Wood said environmental laws like CEQA and the focus on repurposing built out areas for homes instead of building from dirt lots has made construction slower and more expensive.

Building Affordable Homes in OC

For the most part, cities across Orange County have avoided requiring developers to include affordable housing in their residential projects.

A little less than a third of Orange County cities – Brea, Huntington Beach, Irvine, Santa Ana, San Clemente, Laguna Beach, San Juan Capistrano, La Habra, and Laguna Woods – have implemented laws requiring developers to construct affordable homes in their housing projects.

And earlier this year Costa Mesa joined the list after officials adopted their own affordable housing mandate.

[Read: Another Orange County City Mandates Affordable Housing]

Orange County’s median income is close to $128,000, according to the state’s Department of Housing and Community Development. A four-person household making less than roughly $115,000 a year is considered low income and less than nearly $72,000 is considered very low income.

Housing construction in Orange County. Credit: JULIE LEOPO, Voice of OC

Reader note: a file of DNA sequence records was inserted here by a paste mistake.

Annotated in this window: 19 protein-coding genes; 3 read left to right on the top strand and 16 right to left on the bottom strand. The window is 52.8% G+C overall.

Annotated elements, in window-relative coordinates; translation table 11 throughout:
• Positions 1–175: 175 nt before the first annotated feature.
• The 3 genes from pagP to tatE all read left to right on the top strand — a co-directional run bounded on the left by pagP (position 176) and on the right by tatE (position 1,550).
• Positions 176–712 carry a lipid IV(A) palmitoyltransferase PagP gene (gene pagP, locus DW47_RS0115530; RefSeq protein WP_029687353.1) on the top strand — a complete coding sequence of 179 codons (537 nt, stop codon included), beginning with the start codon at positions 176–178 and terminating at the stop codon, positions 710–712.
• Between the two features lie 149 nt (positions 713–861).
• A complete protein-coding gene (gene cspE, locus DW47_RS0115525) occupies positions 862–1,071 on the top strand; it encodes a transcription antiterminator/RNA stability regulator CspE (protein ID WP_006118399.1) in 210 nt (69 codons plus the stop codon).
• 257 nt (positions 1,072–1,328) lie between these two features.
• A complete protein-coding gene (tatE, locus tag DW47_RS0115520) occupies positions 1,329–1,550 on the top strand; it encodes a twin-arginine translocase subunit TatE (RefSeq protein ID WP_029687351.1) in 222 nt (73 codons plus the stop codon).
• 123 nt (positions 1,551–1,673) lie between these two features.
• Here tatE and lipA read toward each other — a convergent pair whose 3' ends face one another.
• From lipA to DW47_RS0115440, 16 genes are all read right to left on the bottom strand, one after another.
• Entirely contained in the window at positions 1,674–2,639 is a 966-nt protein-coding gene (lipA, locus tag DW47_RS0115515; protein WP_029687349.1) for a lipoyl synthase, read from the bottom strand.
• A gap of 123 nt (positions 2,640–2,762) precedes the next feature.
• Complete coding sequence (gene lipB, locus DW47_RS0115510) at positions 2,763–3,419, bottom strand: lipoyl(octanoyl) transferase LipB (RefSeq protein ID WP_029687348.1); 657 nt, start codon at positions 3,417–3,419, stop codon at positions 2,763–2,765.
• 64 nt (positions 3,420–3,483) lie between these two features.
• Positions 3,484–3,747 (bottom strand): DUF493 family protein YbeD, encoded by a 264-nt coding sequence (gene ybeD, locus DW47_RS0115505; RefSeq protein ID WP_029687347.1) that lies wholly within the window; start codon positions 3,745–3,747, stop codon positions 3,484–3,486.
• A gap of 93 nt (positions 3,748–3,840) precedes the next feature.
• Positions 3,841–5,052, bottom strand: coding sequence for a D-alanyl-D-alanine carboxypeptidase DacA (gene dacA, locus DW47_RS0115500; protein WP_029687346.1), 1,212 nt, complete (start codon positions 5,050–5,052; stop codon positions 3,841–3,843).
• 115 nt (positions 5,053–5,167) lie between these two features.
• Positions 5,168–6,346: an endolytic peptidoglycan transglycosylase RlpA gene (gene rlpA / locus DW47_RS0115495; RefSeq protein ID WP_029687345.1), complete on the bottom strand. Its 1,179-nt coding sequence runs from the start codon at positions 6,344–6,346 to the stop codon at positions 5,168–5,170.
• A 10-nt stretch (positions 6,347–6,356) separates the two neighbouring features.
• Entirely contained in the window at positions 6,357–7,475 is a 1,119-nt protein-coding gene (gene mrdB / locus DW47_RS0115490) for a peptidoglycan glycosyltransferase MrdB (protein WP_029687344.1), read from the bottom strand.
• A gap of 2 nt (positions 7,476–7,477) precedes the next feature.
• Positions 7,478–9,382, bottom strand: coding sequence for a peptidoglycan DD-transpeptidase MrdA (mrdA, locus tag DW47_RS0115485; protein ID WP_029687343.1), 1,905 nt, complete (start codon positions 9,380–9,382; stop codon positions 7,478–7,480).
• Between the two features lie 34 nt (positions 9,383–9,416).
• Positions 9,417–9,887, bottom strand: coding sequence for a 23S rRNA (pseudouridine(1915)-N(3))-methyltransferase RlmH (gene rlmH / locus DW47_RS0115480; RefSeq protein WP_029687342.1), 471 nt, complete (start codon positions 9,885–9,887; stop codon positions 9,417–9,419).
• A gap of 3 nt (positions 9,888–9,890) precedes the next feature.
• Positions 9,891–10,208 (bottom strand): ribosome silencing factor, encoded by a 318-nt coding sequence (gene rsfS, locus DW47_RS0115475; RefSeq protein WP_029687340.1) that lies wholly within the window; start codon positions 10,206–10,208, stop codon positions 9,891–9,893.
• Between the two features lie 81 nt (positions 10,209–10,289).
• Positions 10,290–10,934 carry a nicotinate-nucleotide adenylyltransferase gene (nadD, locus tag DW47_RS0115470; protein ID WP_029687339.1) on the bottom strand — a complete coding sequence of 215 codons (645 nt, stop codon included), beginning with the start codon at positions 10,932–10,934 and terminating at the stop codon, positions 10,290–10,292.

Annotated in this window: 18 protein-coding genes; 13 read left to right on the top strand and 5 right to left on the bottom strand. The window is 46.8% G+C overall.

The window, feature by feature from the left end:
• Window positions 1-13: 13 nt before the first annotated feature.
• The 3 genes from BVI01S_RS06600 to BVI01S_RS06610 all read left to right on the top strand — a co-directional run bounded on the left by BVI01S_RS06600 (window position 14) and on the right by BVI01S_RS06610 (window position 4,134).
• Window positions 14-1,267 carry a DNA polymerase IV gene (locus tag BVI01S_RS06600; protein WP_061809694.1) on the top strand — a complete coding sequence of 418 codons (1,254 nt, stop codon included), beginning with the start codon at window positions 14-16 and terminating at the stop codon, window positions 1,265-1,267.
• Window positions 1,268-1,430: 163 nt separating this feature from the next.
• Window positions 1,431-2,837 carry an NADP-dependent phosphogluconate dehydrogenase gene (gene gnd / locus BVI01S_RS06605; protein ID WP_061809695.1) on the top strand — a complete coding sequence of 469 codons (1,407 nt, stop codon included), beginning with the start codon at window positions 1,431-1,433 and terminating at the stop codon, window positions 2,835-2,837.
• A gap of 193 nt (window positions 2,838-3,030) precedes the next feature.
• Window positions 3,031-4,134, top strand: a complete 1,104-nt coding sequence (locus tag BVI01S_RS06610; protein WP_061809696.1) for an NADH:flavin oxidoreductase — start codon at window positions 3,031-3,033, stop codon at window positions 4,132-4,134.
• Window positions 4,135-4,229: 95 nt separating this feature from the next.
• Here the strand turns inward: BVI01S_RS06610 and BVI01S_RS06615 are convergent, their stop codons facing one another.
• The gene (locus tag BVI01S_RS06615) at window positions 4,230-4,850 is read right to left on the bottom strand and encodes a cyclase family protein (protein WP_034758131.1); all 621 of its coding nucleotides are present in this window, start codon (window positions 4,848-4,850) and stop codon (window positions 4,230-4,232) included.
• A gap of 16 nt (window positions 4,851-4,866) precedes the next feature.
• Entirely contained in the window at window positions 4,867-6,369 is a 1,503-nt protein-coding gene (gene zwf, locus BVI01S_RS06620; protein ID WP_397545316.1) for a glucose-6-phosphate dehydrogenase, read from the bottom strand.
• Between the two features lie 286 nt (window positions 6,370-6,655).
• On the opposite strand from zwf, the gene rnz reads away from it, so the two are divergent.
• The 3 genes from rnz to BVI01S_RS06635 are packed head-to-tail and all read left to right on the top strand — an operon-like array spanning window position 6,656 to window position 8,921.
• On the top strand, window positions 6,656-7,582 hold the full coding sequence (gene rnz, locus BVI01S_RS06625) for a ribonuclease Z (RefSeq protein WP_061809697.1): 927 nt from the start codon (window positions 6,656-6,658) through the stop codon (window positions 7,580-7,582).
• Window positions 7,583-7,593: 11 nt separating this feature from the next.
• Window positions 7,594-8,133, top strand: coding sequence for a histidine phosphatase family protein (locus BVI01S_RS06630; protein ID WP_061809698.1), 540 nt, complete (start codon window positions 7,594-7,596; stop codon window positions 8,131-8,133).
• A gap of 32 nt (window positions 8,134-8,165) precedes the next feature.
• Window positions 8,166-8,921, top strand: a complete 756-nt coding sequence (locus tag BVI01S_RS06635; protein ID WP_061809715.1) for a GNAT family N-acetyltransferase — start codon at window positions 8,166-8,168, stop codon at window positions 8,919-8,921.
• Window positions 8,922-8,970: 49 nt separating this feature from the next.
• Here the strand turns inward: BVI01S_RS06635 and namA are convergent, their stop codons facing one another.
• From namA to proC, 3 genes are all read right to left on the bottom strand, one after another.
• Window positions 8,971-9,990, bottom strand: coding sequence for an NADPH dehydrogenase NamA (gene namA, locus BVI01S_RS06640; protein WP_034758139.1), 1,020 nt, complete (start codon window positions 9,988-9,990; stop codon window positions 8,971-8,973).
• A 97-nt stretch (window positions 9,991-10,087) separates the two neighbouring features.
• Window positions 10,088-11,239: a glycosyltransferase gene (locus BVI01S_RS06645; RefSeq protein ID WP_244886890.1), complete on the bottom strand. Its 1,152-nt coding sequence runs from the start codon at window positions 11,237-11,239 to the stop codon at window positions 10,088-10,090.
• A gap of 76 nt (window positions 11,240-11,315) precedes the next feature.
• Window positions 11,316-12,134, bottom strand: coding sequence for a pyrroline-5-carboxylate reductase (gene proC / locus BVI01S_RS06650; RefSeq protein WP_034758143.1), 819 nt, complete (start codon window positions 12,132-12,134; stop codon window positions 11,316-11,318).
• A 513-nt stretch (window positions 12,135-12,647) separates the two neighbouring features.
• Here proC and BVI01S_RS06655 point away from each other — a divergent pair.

The lengthy process of getting a home built also plays a factor in production and cost.

Wood said creating certainty and streamlining the approval process can lead to more development – which often leads to pushback from some members or groups in a community

“Whenever a home builder finds a piece of land, there’s a multi-year process. It’s going to cost hundreds of thousands, if not millions of dollars to get that land entitled, and then ready to go before the first shovel turns any dirt in starting that project,” Wood said.

Chip Ahlswede, a spokesperson for the Apartment Association of OC, said in a Tuesday phone interview that the costs drummed up during the process of building homes from lawsuits, delays and consultant fees impact the price of a home.

“Every stumbling block put in the way between a proposed idea and that key opening the door, it adds to the overall cost of things, which is why the constrained use of development in Orange County has led to such high prices,” he said.

Covarrubias said city officials should find incentives for developers to boost production of affordable homes to offset their losses.

“If we’re going to allow that we should also be contemplating how our land use decisions benefit everybody including the city,” he said. “Cities have to look at land use as a way to incentivize. And those are ways that the city needs to look at how do we make sure everybody is benefiting from these changes.” 

Some cities offer density bonuses – more overall units –  if they have a certain number of affordable housing units in their developments. 

Ahlswede said there needs to be multiple solutions to help increase affordable home production including density bonuses, lowering the cost of applications for developers and a uniform process in getting city approval for a project.

“A reliable path, a consistent path that doesn’t shift. I think that’s gonna be the top thing to encourage more developers to bring projects to Orange County,” he said.